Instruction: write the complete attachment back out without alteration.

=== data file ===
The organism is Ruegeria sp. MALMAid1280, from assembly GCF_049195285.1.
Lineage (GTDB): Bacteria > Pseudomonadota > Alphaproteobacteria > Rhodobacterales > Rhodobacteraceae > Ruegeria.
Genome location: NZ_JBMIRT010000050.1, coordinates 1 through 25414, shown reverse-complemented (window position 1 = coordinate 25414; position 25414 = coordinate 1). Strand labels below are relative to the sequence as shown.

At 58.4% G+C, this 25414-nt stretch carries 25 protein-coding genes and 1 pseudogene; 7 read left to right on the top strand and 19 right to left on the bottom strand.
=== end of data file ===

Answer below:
The organism is Ruegeria sp. MALMAid1280, from assembly GCF_049195285.1.
Lineage (GTDB): Bacteria > Pseudomonadota > Alphaproteobacteria > Rhodobacterales > Rhodobacteraceae > Ruegeria.
Genome location: NZ_JBMIRT010000050.1, coordinates 1 through 25414, shown reverse-complemented (window position 1 = coordinate 25414; position 25414 = coordinate 1). Strand labels below are relative to the sequence as shown.

At 58.4% G+C, this 25414-nt stretch carries 25 protein-coding genes and 1 pseudogene; 7 read left to right on the top strand and 19 right to left on the bottom strand.